A modest epic tale

Steven Jobe’s haunting Joan of Arc
By BILL RODRIGUEZ  |  May 19, 2010


What beautiful voices and music in this event. Steven Jobe’s Joan of Arc: An Opera In Three Acts is at once ambitious and quite modest, but vocally and musically it remains a pleasure throughout its three brief acts at the Blackstone River Theater in Cumberland (through May 23).

Joan-arc-prov-main
Photo: Tom Stio
GENTLE AND STALWART Wakim.

That brevity — 90 minutes, including intermission — has much to do with the success. The quality of the performers easily sustains our interest over that time, although the no- to-low-budget production values would more likely distract us if this performance were of an epic length to match the epic story.

Jobe, who wrote the music and the libretto, was interested in focusing on the mysterious visions of Joan more than the warrior saga usually depicted. In that regard, the opera is subtitled “A shepherd girl, gone mad for the angels.”

Directed by Bob Colonna, the result is an atmospheric portrait, an hour and a half of modulating moods suitable to be conveyed through a 16-person orchestra, conducted by Mark Davis, and 13 voices. Joan of Arc was first performed about 10 years ago, and this is presented as “fully staged” for the first time. However, since this is more an internal rather than visual offering, it might be more effective with the actors in black and us simply imagining upraised swords and costumes, just as we imagine horses in staged battle scenes. As it is, fleurs-de-lis on black plastic ponchos diminish rather than enhance the sense of being there.

The gentle and yet stalwart Joan, the shepherd girl who heeded her visions, is performed by Teresa Wakim, who has sung opera, oratorio, and chamber art songs internationally. Jason McStoots, as the dauphin she strives to bring to the throne, maintains the presence of a royal worthy of respect. He has appeared frequently with the Boston Lyric Opera.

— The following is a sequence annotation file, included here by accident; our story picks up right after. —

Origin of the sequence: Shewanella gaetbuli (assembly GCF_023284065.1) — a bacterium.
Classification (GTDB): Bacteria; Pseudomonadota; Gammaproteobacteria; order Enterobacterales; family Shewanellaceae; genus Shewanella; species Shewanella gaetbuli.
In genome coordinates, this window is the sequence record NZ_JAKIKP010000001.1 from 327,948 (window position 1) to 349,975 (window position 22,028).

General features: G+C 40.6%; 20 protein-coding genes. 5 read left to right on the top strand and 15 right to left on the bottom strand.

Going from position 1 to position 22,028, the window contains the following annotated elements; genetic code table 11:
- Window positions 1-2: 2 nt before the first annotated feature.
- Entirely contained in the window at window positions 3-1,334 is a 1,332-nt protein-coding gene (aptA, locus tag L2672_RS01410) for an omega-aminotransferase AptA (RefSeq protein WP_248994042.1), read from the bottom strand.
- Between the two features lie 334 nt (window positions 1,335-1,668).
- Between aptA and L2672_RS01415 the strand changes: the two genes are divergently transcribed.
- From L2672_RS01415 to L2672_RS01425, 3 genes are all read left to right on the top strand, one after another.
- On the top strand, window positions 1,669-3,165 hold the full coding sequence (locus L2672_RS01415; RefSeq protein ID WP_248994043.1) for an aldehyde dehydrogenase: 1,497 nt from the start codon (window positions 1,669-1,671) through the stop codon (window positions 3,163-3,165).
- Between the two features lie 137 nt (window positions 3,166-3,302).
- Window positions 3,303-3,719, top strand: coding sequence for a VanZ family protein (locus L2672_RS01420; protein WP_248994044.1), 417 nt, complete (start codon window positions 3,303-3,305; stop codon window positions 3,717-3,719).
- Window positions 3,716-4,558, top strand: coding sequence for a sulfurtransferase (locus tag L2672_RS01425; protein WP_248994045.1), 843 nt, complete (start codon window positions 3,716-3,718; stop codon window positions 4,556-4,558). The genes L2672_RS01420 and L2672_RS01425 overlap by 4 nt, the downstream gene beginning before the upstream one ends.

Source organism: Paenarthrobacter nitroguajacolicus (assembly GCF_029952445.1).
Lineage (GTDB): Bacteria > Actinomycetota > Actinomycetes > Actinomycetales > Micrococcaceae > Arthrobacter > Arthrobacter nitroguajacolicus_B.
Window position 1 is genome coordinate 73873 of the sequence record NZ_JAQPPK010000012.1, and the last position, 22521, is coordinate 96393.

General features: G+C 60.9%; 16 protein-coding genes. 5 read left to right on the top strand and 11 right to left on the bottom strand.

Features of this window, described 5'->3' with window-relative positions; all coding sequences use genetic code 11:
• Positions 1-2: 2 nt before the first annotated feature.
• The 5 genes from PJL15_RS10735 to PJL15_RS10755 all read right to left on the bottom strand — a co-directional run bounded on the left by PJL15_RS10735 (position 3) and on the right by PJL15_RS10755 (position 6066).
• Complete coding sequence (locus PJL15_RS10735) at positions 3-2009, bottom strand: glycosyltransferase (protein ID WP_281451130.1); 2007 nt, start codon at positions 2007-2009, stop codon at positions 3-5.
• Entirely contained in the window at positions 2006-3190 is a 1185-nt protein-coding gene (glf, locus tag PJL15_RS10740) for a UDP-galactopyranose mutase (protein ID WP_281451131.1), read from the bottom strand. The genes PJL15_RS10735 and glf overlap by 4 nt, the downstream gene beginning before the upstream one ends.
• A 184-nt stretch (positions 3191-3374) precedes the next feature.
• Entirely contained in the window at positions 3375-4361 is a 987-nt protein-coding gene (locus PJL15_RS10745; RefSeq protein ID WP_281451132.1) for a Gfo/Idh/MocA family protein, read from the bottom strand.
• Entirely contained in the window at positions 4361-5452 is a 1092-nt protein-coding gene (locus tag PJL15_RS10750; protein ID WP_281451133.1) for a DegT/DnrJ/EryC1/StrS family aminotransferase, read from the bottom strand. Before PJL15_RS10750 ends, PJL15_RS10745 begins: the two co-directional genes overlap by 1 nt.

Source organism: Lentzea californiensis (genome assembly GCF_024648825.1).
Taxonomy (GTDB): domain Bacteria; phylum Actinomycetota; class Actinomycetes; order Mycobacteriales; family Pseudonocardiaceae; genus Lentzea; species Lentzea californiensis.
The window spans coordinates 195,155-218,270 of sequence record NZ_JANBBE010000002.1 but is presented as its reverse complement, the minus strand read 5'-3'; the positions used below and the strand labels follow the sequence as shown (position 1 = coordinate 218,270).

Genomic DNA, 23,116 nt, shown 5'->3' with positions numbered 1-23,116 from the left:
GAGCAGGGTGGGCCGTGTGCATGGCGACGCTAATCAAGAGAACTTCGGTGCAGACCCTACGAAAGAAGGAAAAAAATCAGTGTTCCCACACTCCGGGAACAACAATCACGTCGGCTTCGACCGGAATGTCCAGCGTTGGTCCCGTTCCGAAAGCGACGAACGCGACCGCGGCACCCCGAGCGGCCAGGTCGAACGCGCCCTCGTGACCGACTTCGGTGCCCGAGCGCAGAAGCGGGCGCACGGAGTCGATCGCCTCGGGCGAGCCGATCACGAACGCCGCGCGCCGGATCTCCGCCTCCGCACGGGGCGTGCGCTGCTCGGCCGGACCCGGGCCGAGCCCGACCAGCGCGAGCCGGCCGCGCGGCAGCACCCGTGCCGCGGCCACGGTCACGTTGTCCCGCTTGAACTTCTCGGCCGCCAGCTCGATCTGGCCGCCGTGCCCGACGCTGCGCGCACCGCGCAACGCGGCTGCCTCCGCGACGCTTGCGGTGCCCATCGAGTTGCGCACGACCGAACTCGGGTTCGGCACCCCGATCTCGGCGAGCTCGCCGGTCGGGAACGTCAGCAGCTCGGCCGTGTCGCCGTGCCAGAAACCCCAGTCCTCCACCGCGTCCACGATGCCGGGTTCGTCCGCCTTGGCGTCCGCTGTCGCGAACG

Musically, we are given a blend of medie-val-flavored scoring expanded into modern-sounding harmonies and instrumentations. In addition to a five-voice chorus, a more intimate chorus of two is provided by Kate Katzberg as St. Catherine and Erin Reed Ferenbaugh as St. Margaret, presenting the visions and voices that inspire Joan to raise her sword. Playing both ministers and judges, Tobias Petrone and Jacob Cooper supply well-acted seriousness of purpose as well as resonant baritones that amplify the same. The chorus is composed of David Brown, Jaya Lakshminarayanan, Rebecca Leuchak, Joel McCoy, and Cory Mulvey.

Since the singers are not miked, the orchestra sometimes drowns out voices in quieter passages, where the words are subdued for dramatic effect. (The libretto is available for sale at performances.)

Although the historical story is quite abbreviated, we do get a sense of how Joan inspired the loyalty of an army rather than being dismissed as an ambitiously deluded country girl. Once she is accepted, she is even credited with raising the wind that fills their sails as they voyage to Orleans.

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